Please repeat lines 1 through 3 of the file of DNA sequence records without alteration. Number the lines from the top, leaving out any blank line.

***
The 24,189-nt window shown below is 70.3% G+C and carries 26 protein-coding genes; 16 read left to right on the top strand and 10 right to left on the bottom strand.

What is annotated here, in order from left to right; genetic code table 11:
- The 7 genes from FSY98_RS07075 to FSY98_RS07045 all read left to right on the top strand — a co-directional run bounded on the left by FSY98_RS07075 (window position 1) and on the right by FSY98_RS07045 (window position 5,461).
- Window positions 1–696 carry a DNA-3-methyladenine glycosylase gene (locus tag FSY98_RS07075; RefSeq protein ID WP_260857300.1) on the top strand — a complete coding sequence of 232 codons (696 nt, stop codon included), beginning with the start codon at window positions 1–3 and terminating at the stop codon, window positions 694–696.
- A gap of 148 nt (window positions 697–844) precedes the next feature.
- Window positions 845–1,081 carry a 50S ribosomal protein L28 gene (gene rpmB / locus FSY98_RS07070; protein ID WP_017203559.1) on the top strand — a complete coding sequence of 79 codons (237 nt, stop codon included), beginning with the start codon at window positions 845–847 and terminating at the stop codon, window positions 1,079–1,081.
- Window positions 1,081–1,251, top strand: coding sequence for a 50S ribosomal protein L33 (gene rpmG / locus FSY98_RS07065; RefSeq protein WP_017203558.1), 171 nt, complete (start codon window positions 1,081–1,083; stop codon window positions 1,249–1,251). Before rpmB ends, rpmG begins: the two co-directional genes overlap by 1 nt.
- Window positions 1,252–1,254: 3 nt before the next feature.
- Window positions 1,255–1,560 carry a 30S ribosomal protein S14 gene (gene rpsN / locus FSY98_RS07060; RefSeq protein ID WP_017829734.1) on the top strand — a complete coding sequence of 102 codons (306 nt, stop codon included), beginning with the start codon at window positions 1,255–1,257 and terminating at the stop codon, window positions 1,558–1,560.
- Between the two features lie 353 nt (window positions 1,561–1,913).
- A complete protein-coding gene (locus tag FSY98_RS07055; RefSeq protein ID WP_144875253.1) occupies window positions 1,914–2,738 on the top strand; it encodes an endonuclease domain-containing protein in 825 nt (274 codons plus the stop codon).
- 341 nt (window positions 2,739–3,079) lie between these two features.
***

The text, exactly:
The 24,189-nt window shown below is 70.3% G+C and carries 26 protein-coding genes; 16 read left to right on the top strand and 10 right to left on the bottom strand.

What is annotated here, in order from left to right; genetic code table 11:
- The 7 genes from FSY98_RS07075 to FSY98_RS07045 all read left to right on the top strand — a co-directional run bounded on the left by FSY98_RS07075 (window position 1) and on the right by FSY98_RS07045 (window position 5,461).